“Grow Your Own” Graphing Activity: Our Spooky Skeleton Graph


A $1 grow your own skeleton, our October Body Unit, some chart paper, and a couple of makers made for a weeks worth of morning math and science learning. Oh, and a magical end of week skeleton surprise.

Graphing of one kind or another is a common fixture of the circle time routine in many preschool classrooms. Our three person classroom had been graphing the weather, but a wild little brother put an end to that by ripping down as many posters as he could before I could stop him. Instead of mourning our lost weather chart I took the opportunity to explore the other ways I could integrate math and scienc.

A “grow your own” toy– You know, the things you put in water and they grow. We used a skeleton, but you could just as easily use an animal, person, or whatever. Wish We’d Bought One of These Bigger Ones
A large bowl of water in a place the kids can’t easily get to and mess with in between measurements
Chart paper

Child will be able identify and name basic body parts (head, neck, ribs, arms, legs, skull, hips, legs, feet)
Child will be able to recognize and record change over time
Child will compare objects by size
Child will be able to make logical predictions

A note on objectives: these are variations on the Texas Essential Knowledge and Skills and are likely very similar to objectives for prek in most states. The expectation is not that the child will master the objective after just one lesson, but rather that they are simply working towards mastery over time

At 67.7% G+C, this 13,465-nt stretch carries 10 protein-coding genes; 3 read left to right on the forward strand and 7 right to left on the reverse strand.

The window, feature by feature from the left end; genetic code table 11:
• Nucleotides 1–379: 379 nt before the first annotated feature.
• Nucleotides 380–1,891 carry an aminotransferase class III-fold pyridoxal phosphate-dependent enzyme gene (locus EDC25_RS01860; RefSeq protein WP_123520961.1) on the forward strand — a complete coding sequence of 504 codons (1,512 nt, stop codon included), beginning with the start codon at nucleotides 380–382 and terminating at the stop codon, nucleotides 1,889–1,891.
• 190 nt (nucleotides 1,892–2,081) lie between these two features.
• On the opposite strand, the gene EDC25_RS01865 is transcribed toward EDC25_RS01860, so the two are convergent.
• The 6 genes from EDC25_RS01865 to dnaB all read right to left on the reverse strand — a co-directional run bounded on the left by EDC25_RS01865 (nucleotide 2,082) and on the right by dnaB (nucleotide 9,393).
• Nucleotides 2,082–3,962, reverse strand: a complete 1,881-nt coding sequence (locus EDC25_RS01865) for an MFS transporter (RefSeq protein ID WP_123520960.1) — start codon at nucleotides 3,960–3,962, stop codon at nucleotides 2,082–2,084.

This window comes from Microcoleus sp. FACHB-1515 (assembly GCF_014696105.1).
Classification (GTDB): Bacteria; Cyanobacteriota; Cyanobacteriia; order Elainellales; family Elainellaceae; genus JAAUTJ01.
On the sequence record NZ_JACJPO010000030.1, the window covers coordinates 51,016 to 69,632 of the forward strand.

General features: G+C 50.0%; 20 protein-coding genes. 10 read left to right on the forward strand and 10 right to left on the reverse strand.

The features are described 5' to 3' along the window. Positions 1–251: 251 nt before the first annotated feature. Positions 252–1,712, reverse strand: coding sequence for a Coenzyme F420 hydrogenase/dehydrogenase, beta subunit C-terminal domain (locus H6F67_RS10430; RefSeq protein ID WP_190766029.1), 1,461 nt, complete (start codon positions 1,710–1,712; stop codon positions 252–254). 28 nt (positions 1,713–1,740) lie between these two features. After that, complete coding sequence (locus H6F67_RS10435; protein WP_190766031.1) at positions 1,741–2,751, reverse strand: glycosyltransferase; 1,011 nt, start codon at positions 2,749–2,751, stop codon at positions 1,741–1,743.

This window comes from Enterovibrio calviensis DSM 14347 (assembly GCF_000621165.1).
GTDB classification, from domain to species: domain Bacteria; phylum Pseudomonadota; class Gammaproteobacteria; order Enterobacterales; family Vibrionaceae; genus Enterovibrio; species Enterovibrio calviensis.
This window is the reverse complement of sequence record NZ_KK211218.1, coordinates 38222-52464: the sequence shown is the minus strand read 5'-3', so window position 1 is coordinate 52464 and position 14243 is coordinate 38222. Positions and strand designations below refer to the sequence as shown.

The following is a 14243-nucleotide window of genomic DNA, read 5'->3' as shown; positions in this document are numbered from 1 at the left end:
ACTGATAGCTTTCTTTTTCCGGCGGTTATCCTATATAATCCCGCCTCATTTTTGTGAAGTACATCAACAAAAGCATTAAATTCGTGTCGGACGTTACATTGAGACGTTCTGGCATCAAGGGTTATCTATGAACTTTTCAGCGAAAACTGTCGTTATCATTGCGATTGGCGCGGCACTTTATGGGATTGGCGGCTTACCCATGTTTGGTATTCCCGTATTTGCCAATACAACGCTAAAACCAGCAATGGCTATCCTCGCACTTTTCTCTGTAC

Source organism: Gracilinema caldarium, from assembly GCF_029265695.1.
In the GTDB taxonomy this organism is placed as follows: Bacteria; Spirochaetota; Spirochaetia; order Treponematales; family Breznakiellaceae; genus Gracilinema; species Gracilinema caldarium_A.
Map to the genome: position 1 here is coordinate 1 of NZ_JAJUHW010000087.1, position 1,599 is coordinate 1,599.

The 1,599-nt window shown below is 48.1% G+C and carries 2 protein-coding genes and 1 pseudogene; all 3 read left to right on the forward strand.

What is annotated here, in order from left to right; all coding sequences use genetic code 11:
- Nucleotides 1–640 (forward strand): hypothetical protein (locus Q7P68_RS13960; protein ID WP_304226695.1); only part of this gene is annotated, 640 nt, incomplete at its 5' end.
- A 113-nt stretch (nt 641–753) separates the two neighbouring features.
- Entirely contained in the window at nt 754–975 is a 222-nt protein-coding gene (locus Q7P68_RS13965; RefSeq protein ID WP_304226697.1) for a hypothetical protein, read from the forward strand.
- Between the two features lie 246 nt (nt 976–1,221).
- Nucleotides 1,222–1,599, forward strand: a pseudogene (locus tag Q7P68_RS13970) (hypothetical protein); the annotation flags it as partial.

Intro: Make a really big deal about the baby skeleton  (or whatever you use) and explain that you’re going to help it grow the same way that we grow up from babies, to big kids, and eventually to grown ups. I started talking it up the night before we  revealed the baby.

Graphing: Ask if they have any ideas about how to keep track of how big the baby is growing. Suggest that a graph might help and explain a graph as you draw it and label it on your chart paper. Graph the baby before putting it into water and then each subsequent day for a week (it could be any length of time, but this made sense for us).

Discussion: Each day encourage your little one to observe the changes in the object. I made a point to let him hold the skeleton up on the chart, but really encouraged precision when measuring.

A Surprise: After the 7th day I had Maxwell put the grown up skeleton into a “magic cauldron”-a bucket-and he said some magic words and over night the skeleton grew and grew and grew into a magic Halloween skeleton. Icing. On. The. Cake.

Variations and Extensions:
-Change the object you grow.
-Measure using a ruler,  or other unit of measure
-Growing actual seeds is a great next step from this project and has countless take aways
-We noted changes to the skeleton’s environment as well. Like when we added hot water to simulate growth.
-Simplify to only two days of growth
-Include songs before each measurement.
We sang:
Them bones, them bones,
Them dry bones!
Them bones, them bones,
Them dry bones!
Doing the skeleton  GRAPH!

The head bones connected to the neck bone…
And so on.


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